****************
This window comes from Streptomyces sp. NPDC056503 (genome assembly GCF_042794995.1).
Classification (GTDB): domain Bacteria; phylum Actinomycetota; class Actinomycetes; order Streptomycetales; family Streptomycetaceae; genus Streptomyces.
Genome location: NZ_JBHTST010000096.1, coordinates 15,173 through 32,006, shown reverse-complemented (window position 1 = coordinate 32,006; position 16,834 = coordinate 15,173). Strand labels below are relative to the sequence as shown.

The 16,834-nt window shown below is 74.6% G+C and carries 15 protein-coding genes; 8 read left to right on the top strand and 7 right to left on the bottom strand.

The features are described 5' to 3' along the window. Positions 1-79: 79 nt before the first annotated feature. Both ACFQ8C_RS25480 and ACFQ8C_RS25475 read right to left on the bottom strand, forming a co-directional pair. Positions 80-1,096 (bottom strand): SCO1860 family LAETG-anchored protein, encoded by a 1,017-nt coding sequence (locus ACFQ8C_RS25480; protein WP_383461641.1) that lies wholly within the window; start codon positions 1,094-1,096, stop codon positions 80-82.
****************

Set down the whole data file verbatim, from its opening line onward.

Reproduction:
This window comes from Streptomyces sp. NPDC056503 (genome assembly GCF_042794995.1).
Classification (GTDB): domain Bacteria; phylum Actinomycetota; class Actinomycetes; order Streptomycetales; family Streptomycetaceae; genus Streptomyces.
Genome location: NZ_JBHTST010000096.1, coordinates 15,173 through 32,006, shown reverse-complemented (window position 1 = coordinate 32,006; position 16,834 = coordinate 15,173). Strand labels below are relative to the sequence as shown.

The 16,834-nt window shown below is 74.6% G+C and carries 15 protein-coding genes; 8 read left to right on the top strand and 7 right to left on the bottom strand.

The features are described 5' to 3' along the window. Positions 1-79: 79 nt before the first annotated feature. Both ACFQ8C_RS25480 and ACFQ8C_RS25475 read right to left on the bottom strand, forming a co-directional pair. Positions 80-1,096 (bottom strand): SCO1860 family LAETG-anchored protein, encoded by a 1,017-nt coding sequence (locus ACFQ8C_RS25480; protein WP_383461641.1) that lies wholly within the window; start codon positions 1,094-1,096, stop codon positions 80-82.